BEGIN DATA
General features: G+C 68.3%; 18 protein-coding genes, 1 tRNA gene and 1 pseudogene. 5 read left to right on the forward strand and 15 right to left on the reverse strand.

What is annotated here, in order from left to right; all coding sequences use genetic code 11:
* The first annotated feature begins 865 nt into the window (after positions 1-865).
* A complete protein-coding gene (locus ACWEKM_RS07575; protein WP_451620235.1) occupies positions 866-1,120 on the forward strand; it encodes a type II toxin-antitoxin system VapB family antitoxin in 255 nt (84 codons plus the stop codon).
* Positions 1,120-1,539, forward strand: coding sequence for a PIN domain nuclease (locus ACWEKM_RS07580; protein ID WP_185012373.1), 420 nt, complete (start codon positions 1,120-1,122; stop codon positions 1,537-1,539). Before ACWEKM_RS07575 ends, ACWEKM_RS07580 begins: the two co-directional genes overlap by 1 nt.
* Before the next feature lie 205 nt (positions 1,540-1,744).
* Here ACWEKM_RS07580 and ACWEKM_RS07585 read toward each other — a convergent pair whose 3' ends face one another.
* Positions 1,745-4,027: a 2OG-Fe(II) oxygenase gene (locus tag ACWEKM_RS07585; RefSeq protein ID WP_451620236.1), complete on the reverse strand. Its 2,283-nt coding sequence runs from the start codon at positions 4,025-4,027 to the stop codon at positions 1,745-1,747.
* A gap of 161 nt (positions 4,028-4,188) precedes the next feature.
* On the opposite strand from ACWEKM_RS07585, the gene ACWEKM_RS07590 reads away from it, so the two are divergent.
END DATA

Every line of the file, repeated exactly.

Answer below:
General features: G+C 68.3%; 18 protein-coding genes, 1 tRNA gene and 1 pseudogene. 5 read left to right on the forward strand and 15 right to left on the reverse strand.

What is annotated here, in order from left to right; all coding sequences use genetic code 11:
* The first annotated feature begins 865 nt into the window (after positions 1-865).
* A complete protein-coding gene (locus ACWEKM_RS07575; protein WP_451620235.1) occupies positions 866-1,120 on the forward strand; it encodes a type II toxin-antitoxin system VapB family antitoxin in 255 nt (84 codons plus the stop codon).
* Positions 1,120-1,539, forward strand: coding sequence for a PIN domain nuclease (locus ACWEKM_RS07580; protein ID WP_185012373.1), 420 nt, complete (start codon positions 1,120-1,122; stop codon positions 1,537-1,539). Before ACWEKM_RS07575 ends, ACWEKM_RS07580 begins: the two co-directional genes overlap by 1 nt.
* Before the next feature lie 205 nt (positions 1,540-1,744).
* Here ACWEKM_RS07580 and ACWEKM_RS07585 read toward each other — a convergent pair whose 3' ends face one another.
* Positions 1,745-4,027: a 2OG-Fe(II) oxygenase gene (locus tag ACWEKM_RS07585; RefSeq protein ID WP_451620236.1), complete on the reverse strand. Its 2,283-nt coding sequence runs from the start codon at positions 4,025-4,027 to the stop codon at positions 1,745-1,747.
* A gap of 161 nt (positions 4,028-4,188) precedes the next feature.
* On the opposite strand from ACWEKM_RS07585, the gene ACWEKM_RS07590 reads away from it, so the two are divergent.